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How to Improve Communication in the Workplace



The minutes ticked by as I sat on the patio of my favorite breakfast spot. Smelling the sea breeze on the air, I re-read the menu for the 4th time. 

Half an hour later than agreed upon, my best friend gave me an apologetic hug and sat down at our  table so we could enjoy some Sunday brunch mimosas and pancakes. 

I couldn’t bite my tongue and told her “You’re always running late!” She was taken aback, got defensive, and argued with me that it wasn’t true. And she was right. 

I wasn’t speaking in the language of facts, I was speaking in story language. 

The only way her always being late would be a fact would be if it was true 100% of the time, and that would be pretty hard to observe unless I followed her around with a camera, clock, and her calendar for her whole entire life. 

And there had been many occasions where she showed up to our plans on time or even early.  I had spoken unconsciously. 

I was in drama, asserting my story as truth and convinced I was right without considering the alternatives. My friend had immediately become defensive because my language was based on drama and came out accusatory and shaming. 

There was a way I could have communicated with her in a way that was unarguable AND productive. This is the super ninja communication tool – speaking in the language of facts. 

I could have presented the facts to her, without blame, shame, or guilt. 

I could have said “I notice the past three times we’ve had an agreement to meet, you arrived at least ten minutes after the time scheduled on the calendar.” 

The Language of Facts

This statement is unarguable, spoken in the language of facts. Avoiding story emotions or triggering words, I didn’t even say the word late, just there is a pattern and I have noticed it occurring a specific number of times. 

By speaking this way, I don’t claim to know how she is in her whole entire life, I simply state the facts I have personally observed. 

When you’re dealing with facts, everything is a lot less personal. You’re not making statements that indicate a certain way of being or characteristic, you’re simply relaying data.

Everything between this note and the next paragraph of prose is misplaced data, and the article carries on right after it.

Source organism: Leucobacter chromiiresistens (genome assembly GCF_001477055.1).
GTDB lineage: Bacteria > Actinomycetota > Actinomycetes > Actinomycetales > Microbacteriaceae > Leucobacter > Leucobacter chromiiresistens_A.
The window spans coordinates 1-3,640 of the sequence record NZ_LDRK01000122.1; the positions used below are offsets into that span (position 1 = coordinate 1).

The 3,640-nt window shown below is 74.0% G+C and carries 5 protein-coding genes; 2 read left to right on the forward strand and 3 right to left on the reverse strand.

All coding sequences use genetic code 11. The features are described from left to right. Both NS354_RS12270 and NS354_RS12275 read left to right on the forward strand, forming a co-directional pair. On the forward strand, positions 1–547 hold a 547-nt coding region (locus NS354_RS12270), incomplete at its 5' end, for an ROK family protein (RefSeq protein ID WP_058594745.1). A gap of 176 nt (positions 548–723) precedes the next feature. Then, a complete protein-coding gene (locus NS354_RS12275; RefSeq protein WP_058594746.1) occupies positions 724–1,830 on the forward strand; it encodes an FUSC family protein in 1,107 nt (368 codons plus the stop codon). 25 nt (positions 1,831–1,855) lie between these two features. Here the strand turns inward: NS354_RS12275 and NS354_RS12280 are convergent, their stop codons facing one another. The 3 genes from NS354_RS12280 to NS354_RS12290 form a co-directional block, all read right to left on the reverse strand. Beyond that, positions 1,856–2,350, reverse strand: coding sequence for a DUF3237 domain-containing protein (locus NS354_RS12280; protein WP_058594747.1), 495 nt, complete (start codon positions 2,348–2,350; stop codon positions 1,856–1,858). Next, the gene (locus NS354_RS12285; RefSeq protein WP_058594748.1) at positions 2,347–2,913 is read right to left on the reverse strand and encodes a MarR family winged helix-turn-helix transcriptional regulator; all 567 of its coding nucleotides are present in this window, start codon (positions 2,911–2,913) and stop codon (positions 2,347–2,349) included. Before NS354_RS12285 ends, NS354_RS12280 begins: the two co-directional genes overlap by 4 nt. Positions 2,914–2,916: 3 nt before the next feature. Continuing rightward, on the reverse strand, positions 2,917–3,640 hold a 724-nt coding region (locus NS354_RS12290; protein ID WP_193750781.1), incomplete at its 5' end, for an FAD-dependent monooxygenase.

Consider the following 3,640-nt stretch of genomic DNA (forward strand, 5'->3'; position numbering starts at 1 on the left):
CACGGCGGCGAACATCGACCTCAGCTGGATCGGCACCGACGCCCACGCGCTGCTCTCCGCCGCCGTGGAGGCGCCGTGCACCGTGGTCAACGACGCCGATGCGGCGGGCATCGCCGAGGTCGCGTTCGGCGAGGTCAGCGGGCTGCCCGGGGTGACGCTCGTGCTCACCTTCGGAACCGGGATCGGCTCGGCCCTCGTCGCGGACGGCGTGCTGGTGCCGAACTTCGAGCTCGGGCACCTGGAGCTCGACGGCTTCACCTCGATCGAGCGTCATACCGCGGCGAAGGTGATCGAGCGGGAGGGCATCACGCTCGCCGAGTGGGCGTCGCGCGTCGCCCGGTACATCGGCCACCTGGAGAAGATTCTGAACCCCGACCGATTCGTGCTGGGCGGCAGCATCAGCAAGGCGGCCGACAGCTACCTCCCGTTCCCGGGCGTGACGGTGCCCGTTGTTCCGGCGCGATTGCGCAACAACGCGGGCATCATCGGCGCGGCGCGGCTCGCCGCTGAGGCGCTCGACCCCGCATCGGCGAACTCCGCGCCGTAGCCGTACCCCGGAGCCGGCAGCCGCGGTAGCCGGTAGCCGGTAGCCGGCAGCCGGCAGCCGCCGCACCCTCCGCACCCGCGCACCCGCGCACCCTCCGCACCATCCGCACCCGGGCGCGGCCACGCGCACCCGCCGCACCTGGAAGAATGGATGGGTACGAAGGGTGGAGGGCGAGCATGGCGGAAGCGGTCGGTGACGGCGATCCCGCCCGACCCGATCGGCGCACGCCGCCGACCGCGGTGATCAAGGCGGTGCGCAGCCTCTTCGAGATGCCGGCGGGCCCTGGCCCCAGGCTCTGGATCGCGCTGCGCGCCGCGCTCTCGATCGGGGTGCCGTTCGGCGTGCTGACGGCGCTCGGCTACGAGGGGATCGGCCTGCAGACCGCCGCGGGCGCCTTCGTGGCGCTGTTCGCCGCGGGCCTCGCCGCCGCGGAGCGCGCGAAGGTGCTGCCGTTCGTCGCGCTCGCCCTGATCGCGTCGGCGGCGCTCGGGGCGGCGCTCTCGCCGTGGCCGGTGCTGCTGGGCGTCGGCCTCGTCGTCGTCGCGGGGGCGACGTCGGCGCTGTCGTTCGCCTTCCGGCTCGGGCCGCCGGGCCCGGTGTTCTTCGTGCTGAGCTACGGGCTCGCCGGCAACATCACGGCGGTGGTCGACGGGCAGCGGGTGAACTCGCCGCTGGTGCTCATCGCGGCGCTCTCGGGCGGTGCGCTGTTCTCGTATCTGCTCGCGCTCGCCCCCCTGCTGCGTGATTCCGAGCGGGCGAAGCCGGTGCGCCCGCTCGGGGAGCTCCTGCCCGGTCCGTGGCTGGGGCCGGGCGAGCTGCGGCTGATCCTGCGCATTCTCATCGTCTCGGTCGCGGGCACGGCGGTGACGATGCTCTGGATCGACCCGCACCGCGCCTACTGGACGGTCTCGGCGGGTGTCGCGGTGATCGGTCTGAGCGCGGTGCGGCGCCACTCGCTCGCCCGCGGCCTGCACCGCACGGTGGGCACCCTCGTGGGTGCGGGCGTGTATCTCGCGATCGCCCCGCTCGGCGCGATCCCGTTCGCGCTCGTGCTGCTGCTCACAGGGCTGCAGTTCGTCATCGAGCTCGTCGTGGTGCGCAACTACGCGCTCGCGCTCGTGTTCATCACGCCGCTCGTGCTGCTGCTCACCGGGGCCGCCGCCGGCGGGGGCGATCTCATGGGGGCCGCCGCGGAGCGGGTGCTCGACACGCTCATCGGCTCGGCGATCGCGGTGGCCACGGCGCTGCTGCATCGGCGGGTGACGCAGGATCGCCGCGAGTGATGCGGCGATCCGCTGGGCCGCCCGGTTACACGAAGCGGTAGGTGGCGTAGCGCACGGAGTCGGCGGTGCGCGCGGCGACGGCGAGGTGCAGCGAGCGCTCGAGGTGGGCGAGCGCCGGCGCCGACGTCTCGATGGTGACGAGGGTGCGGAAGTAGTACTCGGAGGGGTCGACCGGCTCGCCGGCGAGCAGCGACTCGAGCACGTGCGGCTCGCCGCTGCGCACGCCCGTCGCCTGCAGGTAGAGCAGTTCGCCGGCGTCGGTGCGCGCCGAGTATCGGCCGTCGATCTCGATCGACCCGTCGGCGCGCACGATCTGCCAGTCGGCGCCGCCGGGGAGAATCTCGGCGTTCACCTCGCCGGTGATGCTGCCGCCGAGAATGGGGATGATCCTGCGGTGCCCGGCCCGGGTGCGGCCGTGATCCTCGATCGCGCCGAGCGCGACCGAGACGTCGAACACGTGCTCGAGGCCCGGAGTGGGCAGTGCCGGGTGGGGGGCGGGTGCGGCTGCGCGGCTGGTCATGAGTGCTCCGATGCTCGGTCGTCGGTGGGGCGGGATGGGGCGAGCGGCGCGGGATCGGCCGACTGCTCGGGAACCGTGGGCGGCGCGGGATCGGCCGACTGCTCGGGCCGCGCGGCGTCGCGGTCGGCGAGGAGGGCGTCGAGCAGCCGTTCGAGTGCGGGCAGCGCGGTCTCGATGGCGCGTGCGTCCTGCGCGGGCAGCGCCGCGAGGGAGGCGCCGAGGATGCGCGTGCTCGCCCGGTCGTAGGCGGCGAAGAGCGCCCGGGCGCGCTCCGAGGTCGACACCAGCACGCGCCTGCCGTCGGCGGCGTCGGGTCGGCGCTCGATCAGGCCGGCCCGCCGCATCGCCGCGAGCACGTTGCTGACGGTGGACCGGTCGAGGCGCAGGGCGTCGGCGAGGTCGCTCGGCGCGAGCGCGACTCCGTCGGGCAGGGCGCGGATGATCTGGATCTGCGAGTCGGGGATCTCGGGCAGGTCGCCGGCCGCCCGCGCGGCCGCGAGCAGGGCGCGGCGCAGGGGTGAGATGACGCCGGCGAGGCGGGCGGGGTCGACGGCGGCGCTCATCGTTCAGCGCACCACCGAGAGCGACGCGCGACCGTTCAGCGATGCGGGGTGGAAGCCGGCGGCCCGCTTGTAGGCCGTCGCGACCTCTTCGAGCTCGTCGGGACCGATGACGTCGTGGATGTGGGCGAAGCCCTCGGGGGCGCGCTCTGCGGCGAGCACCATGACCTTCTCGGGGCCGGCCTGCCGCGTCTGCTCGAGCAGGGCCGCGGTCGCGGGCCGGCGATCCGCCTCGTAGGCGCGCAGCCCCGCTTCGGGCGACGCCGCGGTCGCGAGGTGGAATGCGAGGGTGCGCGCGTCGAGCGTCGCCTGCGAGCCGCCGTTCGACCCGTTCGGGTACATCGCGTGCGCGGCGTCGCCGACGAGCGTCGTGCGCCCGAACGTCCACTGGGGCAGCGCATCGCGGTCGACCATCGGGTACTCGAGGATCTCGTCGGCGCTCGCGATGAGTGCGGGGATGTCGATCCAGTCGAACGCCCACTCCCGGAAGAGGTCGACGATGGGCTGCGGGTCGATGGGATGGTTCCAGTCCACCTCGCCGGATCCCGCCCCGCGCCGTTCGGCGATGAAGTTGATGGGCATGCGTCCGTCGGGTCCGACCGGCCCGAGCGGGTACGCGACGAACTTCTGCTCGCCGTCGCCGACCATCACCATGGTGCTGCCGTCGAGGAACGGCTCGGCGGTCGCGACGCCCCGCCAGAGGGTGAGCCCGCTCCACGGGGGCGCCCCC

From there you can have a non-judgmental, and non-shaming, conversation about how to move forward. Starting with an unarguable statement allows you to move into action, brings you out of drama, and puts you and whoever you are communicating with into a more creative, high-integrity space less steeped in story and drama. 

This type of communication is available to you ALWAYS and can benefit both your professional and personal life. 

How could speaking this way benefit you?

Could you perhaps resolve some relationship tensions and issues bothering you? 

Could you ask for a different role at work, a promotion, or a raise? 

Could you renegotiate agreements with your family or your partner that would help both of you to get more of what you want? 

This communication tool is both the simplest skill in the world and one of the most challenging to stick with. 

Speaking unarguably is a useful way to become self-aware of when you might be dipping into drama, a path to get out of drama, and a technique to stop spreading drama in your relationships and life. 

What is “speaking unarguably?”

One of my top recommendations, for you as a leader, is you learn to speak in a language that is unarguable.

Speaking unarguably means you’re speaking in facts, and you are not speaking in stories. 

It can be tricky to disentangle yourself from your stories long enough to speak unarguably when you’re in drama. When you’re in drama, it’s by definition challenging to figure out what the facts are because you are so connected to your righteous stories about what is true.

It’s a really great tool whenever you’re getting into a sticky communication situation to pause and ask yourself, “Okay, what’s actually true? What are the facts? What do I really want to ask for? What do I want to get across?”